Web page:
The youngest of the three Allen brothers, Ron just had a cup of coffee in the Majors in 1972, playing seven games with the St. Louis Cardinals during the month of August and hitting a home run for his only hit.
I don’t know why, but 1972 would be his final season as a pro Majors or Minors, and I wonder why since he was only 28 at the time. Would love to know more about him and what happened, if anything.

Nevertheless I'm always amazed when two brothers, let alone THREE or more, make the Major Leagues or any other pro sport. Awesome.

Saturday, April 22, 2017


Here’s a long-overdue “nickname” card for the great Johnny Bench, the “Little General”, who led the Cincinnati Reds through their “Big Red Machine” juggernaut teams of the decade to consecutive World Championships in 1975-76:

Though not really the most recognized nickname of the decade in baseball, Bench was tagged with it early on when it was clear this guy was a leader as well as a natural on the diamond.
All he would go on to do is win the National league Rookie of the Year as a 20-year old in 1968, win TWO Most Valuable Player Awards by the age of 24, and win those aforementioned championships by the age of 28.
Just an incredible career that took him straight to the Hall of Fame in his first year of eligibility in 1989, as if there was any chance of that NOT happening!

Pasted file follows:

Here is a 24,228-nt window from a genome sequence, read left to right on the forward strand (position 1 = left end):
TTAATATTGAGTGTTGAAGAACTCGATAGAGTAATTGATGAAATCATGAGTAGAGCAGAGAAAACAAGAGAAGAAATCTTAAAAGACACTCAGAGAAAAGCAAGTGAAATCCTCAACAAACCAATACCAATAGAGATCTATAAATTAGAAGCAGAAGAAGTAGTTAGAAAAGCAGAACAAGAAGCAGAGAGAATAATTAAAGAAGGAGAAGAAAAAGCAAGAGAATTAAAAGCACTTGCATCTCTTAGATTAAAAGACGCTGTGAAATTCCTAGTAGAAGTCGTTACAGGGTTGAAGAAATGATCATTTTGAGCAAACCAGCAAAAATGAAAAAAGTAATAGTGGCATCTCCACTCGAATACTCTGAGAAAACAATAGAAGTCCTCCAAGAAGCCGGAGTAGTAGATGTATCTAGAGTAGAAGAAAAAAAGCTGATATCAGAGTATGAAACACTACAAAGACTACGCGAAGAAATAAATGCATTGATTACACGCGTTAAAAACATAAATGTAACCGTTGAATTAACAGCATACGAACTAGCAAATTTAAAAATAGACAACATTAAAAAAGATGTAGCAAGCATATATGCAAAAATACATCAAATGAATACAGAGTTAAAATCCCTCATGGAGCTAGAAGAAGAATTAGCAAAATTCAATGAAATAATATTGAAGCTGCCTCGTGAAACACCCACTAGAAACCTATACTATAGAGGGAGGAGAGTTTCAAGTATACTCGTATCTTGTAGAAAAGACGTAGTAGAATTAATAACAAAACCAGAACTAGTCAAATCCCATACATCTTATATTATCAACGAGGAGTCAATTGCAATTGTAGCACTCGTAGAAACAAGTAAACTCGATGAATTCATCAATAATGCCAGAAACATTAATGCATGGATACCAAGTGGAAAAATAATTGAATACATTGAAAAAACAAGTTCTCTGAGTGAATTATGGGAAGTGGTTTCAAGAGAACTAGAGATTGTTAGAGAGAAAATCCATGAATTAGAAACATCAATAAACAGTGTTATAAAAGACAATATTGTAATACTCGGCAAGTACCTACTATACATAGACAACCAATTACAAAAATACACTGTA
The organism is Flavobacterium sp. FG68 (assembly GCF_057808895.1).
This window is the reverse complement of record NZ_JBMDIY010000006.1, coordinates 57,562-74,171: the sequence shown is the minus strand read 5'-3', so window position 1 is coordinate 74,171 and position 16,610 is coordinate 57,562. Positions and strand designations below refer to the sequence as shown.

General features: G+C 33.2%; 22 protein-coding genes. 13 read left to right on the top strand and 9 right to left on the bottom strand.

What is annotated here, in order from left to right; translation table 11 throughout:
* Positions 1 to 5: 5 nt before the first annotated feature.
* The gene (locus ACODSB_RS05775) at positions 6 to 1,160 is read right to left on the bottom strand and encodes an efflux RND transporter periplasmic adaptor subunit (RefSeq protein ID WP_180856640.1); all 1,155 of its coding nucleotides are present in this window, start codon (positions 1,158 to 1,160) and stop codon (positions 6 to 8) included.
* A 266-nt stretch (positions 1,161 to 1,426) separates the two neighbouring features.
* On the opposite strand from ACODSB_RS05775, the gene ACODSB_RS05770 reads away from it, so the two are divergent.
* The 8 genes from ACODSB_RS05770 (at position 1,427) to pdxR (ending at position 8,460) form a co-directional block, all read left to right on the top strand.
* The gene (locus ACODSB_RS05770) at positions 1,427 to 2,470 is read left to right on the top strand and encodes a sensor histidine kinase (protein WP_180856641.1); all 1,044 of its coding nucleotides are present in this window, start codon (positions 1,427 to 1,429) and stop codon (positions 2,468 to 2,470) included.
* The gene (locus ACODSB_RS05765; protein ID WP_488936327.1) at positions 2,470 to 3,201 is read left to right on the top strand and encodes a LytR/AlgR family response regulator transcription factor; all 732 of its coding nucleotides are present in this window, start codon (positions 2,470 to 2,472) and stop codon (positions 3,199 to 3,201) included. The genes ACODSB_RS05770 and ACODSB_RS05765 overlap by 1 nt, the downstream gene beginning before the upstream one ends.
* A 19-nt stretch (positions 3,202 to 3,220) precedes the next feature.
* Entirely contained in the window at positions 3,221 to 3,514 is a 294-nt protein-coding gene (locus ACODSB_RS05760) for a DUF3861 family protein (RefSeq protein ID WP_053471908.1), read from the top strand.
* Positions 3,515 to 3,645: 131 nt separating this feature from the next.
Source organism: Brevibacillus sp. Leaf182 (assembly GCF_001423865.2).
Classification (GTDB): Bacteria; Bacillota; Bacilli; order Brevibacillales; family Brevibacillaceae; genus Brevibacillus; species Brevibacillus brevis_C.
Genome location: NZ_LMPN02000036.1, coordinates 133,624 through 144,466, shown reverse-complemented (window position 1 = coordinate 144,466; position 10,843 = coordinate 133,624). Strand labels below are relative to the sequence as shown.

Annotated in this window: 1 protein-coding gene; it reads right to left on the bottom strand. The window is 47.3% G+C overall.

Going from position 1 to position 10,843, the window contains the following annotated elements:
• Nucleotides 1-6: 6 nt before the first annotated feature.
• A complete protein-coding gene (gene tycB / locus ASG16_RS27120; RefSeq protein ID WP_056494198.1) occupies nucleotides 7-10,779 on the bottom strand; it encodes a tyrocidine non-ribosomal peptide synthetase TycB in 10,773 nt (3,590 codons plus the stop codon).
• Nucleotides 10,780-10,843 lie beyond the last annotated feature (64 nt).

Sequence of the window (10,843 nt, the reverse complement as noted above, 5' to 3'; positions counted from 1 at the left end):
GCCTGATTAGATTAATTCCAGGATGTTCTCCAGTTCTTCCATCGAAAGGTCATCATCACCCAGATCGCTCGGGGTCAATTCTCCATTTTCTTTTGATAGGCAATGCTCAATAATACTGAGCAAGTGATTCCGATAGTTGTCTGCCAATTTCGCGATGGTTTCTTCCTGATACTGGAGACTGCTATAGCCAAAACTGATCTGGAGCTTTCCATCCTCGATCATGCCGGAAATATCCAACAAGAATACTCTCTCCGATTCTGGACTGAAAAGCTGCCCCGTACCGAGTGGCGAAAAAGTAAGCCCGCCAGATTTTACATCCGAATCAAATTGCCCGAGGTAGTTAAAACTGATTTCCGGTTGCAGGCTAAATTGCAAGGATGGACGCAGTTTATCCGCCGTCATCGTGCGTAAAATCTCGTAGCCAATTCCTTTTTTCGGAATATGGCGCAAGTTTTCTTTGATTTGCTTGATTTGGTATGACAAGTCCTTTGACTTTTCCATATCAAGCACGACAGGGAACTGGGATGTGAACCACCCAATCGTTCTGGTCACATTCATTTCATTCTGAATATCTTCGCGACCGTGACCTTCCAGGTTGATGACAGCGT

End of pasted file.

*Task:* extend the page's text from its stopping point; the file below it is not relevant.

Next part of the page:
One of the all-time great catchers regardless of era.

Friday, April 21, 2017


Here’s a “not really” missing 1971 Minnie Mendoza card that really came out well, for the long-time minor league player who got a cup of coffee in 1970:

Mendoza FINALLY got to the Majors after 16 years in the Minor Leagues, originally appearing way back in 1954!
In his MLB cup-of-coffee he appeared in 16 games with 16 at-bats, collecting three hits and batting .188.
But don’t let those numbers fool you. This guy flat out HIT in his 20 years in the Minor Leagues, collecting 2462 hits and batting .290!
Granted, most of his hitting was in the lower levels, but I’m curious as to why he didn’t get more of a shot in the Major League level after some really fine seasons.
After his brief ZMLB appearance he was back in the Minors until the 1973 season, where he played for Monterray in the Mexican League at the age of 39.
Pretty interesting career to look into!

Thursday, April 20, 2017


Here’s the next 1975 “In Action” card, this time it’s Mets ace Tom Seaver, who was on his way to a third Cy Young Award by the time the season was over:

After posting a record of 11-11 in 1974, Seaver came back with a vengeance in 1975, going 22-9 with a 2.8 earned run average and 243 strikeouts, leading the league in wins and K’s.
He was in prime form in the mid-70’s, putting together nine straight 200 strikeouts seasons while getting tabbed to ten all-star teams in his first eleven seasons.
Of course, being in your prime didn’t mean that the improbable could happen, as Mets fans found out on June 15th of 1977 when Seaver found himself traded to the Cincinnati Reds for four players, which at the time seemed like the rich (Reds) were getting richer.
But as baseball has shown everyone many times, having a team that is STOCKED doesn’t translate to championship seasons every time, as the Reds suddenly found themselves second-fiddle to the Los Angeles Dodgers in the West, never making it to the World Series with Seaver on their team.
Nevertheless, Seaver would ride his power-pitching straight to the Hall of Fame, finishing up with 311 wins, a 2.86 E.R.A., 61 shutouts and 3640 K’s.